Tuesday, June 16, 2015

The most important metric for dividend investing

When selecting a dividend stock, investors should look at the dividend last. Income investors should first focus on profitability when investing in dividend paying companies. Investors should attempt to gauge whether companies can increase earnings in a sustainable way for the next decade. For master limited partnerships I would focus on Distributable Cashflow per Unit (DCF), while for REITs I would focus on estimated growth in Funds From Operations (FFO). Investors should not focus simply on revenues. They should also be beware of CEO’s who are empire builders or sales groups whose only goal is commissions, not company profitability.

In many cases, investors take into account unimportant pieces of information, which nevertheless influence their decisions. These investors should not focus on news stories and popular opinion, but should instead focus on the cold hard data.

I believe that rising earnings per share are very important when it comes to investment selection. They are important in conjunction with getting a good price of course, and placing that investment in a well diversified portfolio.

Companies increase earnings by raising prices, cutting costs, introducing new products, acquiring competitors, expanding in new markets, increasing volume to name a few. I have highlighted below a few companies, which exhibit rising earnings per share.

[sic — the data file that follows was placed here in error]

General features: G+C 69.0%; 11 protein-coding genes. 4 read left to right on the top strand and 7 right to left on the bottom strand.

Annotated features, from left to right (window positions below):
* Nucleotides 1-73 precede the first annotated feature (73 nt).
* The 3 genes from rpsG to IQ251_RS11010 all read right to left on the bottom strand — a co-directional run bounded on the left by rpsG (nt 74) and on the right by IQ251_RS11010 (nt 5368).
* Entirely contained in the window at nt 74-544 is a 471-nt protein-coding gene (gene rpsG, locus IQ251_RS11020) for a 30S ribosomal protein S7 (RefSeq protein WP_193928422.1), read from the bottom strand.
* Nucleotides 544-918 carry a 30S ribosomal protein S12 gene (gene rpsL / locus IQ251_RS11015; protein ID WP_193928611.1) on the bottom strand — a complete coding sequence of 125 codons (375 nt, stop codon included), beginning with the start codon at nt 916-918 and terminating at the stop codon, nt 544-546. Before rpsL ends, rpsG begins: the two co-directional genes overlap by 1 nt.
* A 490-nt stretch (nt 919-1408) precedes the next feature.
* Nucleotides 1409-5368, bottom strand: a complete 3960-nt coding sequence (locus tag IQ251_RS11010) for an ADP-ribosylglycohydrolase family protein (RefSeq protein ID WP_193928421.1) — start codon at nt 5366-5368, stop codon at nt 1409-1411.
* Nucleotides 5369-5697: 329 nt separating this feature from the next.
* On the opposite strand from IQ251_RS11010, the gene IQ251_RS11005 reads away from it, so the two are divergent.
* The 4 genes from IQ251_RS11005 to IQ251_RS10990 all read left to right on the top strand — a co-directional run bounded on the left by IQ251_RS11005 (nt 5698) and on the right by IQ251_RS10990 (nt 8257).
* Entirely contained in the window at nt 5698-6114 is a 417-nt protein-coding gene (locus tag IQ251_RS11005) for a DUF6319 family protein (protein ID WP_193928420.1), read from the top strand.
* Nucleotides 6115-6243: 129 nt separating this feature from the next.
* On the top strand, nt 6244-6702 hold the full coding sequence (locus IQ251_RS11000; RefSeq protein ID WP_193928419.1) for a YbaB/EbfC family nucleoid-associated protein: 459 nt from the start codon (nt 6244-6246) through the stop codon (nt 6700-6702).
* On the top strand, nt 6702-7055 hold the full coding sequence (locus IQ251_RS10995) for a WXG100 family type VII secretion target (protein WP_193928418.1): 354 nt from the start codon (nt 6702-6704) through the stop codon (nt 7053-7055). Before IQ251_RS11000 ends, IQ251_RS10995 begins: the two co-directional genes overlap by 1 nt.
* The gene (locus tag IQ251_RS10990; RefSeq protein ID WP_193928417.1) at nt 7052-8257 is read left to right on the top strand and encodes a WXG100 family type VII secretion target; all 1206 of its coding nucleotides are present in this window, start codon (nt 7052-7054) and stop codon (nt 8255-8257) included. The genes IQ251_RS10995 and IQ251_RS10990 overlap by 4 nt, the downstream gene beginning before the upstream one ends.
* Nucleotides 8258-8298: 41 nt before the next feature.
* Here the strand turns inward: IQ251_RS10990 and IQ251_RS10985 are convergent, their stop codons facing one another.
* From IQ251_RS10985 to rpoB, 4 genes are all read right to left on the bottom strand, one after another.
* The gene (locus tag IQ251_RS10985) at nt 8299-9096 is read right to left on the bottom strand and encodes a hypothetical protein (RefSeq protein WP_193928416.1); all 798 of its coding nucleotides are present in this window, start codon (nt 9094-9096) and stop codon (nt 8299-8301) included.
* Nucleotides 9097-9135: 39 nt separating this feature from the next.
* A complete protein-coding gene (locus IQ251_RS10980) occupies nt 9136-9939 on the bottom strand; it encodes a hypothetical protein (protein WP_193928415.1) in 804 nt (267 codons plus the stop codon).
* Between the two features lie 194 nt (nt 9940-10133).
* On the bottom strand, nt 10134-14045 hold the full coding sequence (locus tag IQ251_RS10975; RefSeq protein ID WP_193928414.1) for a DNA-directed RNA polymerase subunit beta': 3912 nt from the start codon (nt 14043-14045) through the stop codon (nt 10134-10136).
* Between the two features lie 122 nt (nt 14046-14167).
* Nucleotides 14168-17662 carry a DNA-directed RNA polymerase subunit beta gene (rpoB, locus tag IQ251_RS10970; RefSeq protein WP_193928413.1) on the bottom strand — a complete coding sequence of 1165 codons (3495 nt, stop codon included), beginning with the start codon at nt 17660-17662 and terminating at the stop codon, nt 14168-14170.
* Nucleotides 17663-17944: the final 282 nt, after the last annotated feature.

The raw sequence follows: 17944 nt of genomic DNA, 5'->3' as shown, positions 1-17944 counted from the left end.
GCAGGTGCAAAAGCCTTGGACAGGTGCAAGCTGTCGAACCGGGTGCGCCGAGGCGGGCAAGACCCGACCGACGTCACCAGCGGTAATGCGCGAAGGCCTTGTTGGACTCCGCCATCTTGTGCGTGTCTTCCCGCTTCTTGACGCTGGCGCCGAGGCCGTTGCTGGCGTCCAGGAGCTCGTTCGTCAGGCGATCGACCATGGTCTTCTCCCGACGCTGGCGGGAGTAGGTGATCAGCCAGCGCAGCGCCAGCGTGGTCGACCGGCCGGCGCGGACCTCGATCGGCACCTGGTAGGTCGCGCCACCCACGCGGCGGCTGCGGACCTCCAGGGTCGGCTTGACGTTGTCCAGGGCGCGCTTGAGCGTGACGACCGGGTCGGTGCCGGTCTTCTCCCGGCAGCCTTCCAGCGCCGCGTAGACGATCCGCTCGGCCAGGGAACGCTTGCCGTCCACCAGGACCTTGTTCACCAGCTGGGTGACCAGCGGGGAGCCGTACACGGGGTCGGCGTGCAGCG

The first company is Altria (MO). Any time I mention Altria or investing in tobacco, I receive a ton of feedback about the end of cigarettes and the tobacco industry. I am not arguing that the tobacco industry could well be decimated in the next 20 years. However, this is a possibility for many industries as well. In addition, popular opinion has been that tobacco is a dying industry for the past 30 years. And those 30 years have been pretty good when it comes to investment results by tobacco companies. Many detractors of tobacco investments often point out to the fact that tobacco usage is decreasing in the US. They are correct, but their statement is missing the forest for the trees. It is interesting to observe that while usage has been declining, companies like Altria (MO) have managed to keep growing earnings per share.  Companies like Altria have achieved this by increasing prices faster than the rate of decline in consumption, and cutting costs in the process. In addition, the fact that it is illegal to advertise tobacco products, has made it easier for tobacco companies to maintain their branded monopolies despite years of adversity. This possible is because demand for cigarettes is inelastic, which means that a one percent increase in cigarette prices results in a decrease in consumption of less than one percent. Therefore, companies like Altria generate billions each year in free cash flow that they cannot deploy, and they do not really need much capital to maintain operations. Hence, they return that cash to shareholders in the form of dividends. I actually like the company at a 17.30 times forward earnings and a dividend yield of 4.30%. If I didn't own so much Altria, I would be buying the stock these days. Check my analysis of Altria (MO).